On February 6, when Chief Minister Devendra Fadnavis unveils a vision for Mumbai’s transformation, he is likely to spell out the state government’s commitment to creating more districts such as Bandra Kurla Complex, his plans to turn the financial capital into a finance and entertainment hub, and on the roadmap for infrastructure-creation.
The announcements will be much-needed salve for the city, but planners point out that much of the plans are a redux of proposals and projects that previous governments have presented.
Madhav Pai, director, EMBARQ India, said every government has been speaking about creation of business districts and big-ticket transport-infrastructure projects. “There are some fundamental issues that need to be addressed. Every government is only talking about a coastal road, or a freeway or flyovers, so the message that goes out to people is to buy cars. In the short term, there is nothing to immediately boost public transport, improve bus services, redesign station areas and so on.”
Pankaj Joshi, director of Urban Design Research Institute, agrees. He said while governments have for the past 30 years talked about transforming the Mumbai Metropolitan Region (MMR), they have viewed these satellite centres as subservient to Mumbai. “Instead of focusing on linking these to Mumbai, with Mumbai being the central focus, the government should focus on improving the inner city infrastructure of these places. It is yet to be seen whether this government follows the same line of thought or makes good of the opportunity we have in the MMR today,” said Joshi.
In fact, Mumbai First, the thinktank comprising industry representatives that will host the conference titled ‘Mumbai Next: MMR Transformation,’ has itself organised a slew of such meets over the past few years with repetitive themes, speakers and proposals.
The conference will be divided into three sessions — creation of economic growth centres, developing Mumbai into an entertainment, cultural and heritage hub, and transforming it into an international financial centre, all topics that Mumbai First has itself held various seminars on.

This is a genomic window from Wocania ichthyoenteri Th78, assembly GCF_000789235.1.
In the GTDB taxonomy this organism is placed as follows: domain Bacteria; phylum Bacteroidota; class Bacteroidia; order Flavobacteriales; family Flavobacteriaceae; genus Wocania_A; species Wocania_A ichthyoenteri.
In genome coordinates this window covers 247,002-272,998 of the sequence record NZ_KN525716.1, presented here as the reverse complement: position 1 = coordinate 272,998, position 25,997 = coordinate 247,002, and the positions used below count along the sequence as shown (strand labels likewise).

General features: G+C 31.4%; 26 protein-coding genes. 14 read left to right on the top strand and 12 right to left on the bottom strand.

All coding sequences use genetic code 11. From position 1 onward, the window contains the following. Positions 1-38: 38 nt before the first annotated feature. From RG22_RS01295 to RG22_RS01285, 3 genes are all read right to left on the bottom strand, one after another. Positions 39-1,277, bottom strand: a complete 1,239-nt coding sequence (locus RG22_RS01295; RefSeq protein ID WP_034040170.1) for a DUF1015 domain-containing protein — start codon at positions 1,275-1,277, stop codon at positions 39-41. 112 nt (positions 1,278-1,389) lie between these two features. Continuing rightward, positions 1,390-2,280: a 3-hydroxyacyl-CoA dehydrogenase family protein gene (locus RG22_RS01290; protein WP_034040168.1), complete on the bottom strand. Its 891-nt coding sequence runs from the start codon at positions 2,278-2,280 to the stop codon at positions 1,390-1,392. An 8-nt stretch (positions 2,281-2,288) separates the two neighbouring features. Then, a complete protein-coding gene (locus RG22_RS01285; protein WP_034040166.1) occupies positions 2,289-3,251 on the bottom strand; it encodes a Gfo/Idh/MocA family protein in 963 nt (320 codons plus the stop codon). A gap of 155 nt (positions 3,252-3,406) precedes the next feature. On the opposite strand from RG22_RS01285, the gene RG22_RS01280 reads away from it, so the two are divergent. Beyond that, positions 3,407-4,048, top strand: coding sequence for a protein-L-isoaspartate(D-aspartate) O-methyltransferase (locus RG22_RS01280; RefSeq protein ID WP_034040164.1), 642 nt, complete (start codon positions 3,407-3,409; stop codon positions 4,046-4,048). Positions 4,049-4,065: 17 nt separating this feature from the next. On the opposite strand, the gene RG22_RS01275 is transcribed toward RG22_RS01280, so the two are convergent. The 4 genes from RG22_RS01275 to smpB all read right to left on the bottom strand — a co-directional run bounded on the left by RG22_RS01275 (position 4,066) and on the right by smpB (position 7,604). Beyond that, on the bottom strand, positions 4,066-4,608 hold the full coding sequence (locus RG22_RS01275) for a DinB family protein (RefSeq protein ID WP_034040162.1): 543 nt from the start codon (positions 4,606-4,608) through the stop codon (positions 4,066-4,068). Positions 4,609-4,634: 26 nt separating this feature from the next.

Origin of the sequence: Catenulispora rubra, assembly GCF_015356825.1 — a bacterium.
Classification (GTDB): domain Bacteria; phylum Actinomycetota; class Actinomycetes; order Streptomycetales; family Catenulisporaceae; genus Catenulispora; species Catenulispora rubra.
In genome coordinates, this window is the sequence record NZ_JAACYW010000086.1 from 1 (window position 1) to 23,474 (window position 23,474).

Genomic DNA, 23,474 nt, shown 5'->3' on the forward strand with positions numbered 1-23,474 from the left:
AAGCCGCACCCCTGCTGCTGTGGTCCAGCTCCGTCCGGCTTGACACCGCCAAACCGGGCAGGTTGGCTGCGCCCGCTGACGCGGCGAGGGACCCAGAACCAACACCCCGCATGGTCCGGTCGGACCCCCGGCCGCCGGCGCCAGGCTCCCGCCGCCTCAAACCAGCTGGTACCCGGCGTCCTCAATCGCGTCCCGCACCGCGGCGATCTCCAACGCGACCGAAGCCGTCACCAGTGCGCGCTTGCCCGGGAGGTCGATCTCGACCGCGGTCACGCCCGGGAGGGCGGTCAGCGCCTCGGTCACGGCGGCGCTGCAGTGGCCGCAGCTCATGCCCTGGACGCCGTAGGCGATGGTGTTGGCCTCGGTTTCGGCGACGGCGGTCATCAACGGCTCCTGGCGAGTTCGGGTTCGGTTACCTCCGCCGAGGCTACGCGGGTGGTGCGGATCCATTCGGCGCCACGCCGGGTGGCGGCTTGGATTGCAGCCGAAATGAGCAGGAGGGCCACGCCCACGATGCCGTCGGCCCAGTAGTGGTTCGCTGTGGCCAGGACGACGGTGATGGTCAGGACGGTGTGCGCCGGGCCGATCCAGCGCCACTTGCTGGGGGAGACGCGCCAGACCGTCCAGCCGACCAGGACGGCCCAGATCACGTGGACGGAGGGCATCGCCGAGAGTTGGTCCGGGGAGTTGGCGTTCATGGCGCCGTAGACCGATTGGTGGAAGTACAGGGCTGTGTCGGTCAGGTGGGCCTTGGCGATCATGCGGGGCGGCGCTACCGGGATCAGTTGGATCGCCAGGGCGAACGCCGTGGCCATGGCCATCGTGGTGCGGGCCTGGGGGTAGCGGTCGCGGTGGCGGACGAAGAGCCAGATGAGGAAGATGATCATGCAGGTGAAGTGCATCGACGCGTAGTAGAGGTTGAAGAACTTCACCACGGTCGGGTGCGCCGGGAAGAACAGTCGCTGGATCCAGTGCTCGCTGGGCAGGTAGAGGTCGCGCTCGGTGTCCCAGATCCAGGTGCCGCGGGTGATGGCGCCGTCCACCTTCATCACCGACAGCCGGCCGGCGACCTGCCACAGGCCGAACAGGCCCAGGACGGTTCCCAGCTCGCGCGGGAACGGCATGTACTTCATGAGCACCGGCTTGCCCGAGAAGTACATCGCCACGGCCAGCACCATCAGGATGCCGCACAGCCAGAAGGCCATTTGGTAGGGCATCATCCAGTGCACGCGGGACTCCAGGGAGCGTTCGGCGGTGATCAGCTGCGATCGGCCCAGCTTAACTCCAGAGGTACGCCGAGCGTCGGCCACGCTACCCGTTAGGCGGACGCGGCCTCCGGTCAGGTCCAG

Fadnavis will address the conclave at the end.
Narinder Nayar, chairman of Mumbai First, said, “Mumbai First is organising the conference, which is being supported by the Maharashtra government and the Union government. Officials will sit for the entire conference and address the needs of the city. The conference will bring forward issues that need to be addressed to develop this degenerating city.”
Apart from Fadnavis, Union Minister for Urban Development Venkaiah Naidu and industrialists such as Mukesh Ambani and Cyrus Mistry are expected to attend. Mumbai First is also trying to get Union Finance Minister Arun Jaitley to attend the meet. Representatives of the World Bank and diplomats from the European Union could also be in attendance.
The themes are the same as those highlighted 12 years ago in a ‘vision document’ for Mumbai that Mumbai First drafted along with consultancy firm McKinsey. That document, too, laid emphasis on developing additional business districts and improving connectivity. Among its suggestions were an inner ring rail, an inner ring freeway and a Sewri-Nhava Sheva Trans Harbour Link, all projects to be discussed this weekend again.